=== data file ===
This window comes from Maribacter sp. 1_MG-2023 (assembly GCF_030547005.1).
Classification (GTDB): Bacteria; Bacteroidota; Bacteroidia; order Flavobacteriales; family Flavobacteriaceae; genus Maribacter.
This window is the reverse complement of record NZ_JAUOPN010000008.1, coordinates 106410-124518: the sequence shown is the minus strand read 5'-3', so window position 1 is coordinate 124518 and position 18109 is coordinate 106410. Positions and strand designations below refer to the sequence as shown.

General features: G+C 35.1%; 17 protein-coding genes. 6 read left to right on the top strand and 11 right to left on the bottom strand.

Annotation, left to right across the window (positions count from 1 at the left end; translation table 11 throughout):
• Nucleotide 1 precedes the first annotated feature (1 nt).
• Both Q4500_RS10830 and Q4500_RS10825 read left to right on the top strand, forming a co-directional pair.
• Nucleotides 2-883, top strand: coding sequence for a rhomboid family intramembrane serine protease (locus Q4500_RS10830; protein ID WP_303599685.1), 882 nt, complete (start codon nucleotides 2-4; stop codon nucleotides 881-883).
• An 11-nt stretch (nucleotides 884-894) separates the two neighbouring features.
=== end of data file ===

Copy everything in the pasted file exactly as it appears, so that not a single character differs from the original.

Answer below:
This window comes from Maribacter sp. 1_MG-2023 (assembly GCF_030547005.1).
Classification (GTDB): Bacteria; Bacteroidota; Bacteroidia; order Flavobacteriales; family Flavobacteriaceae; genus Maribacter.
This window is the reverse complement of record NZ_JAUOPN010000008.1, coordinates 106410-124518: the sequence shown is the minus strand read 5'-3', so window position 1 is coordinate 124518 and position 18109 is coordinate 106410. Positions and strand designations below refer to the sequence as shown.

General features: G+C 35.1%; 17 protein-coding genes. 6 read left to right on the top strand and 11 right to left on the bottom strand.

Annotation, left to right across the window (positions count from 1 at the left end; translation table 11 throughout):
• Nucleotide 1 precedes the first annotated feature (1 nt).
• Both Q4500_RS10830 and Q4500_RS10825 read left to right on the top strand, forming a co-directional pair.
• Nucleotides 2-883, top strand: coding sequence for a rhomboid family intramembrane serine protease (locus Q4500_RS10830; protein ID WP_303599685.1), 882 nt, complete (start codon nucleotides 2-4; stop codon nucleotides 881-883).
• An 11-nt stretch (nucleotides 884-894) separates the two neighbouring features.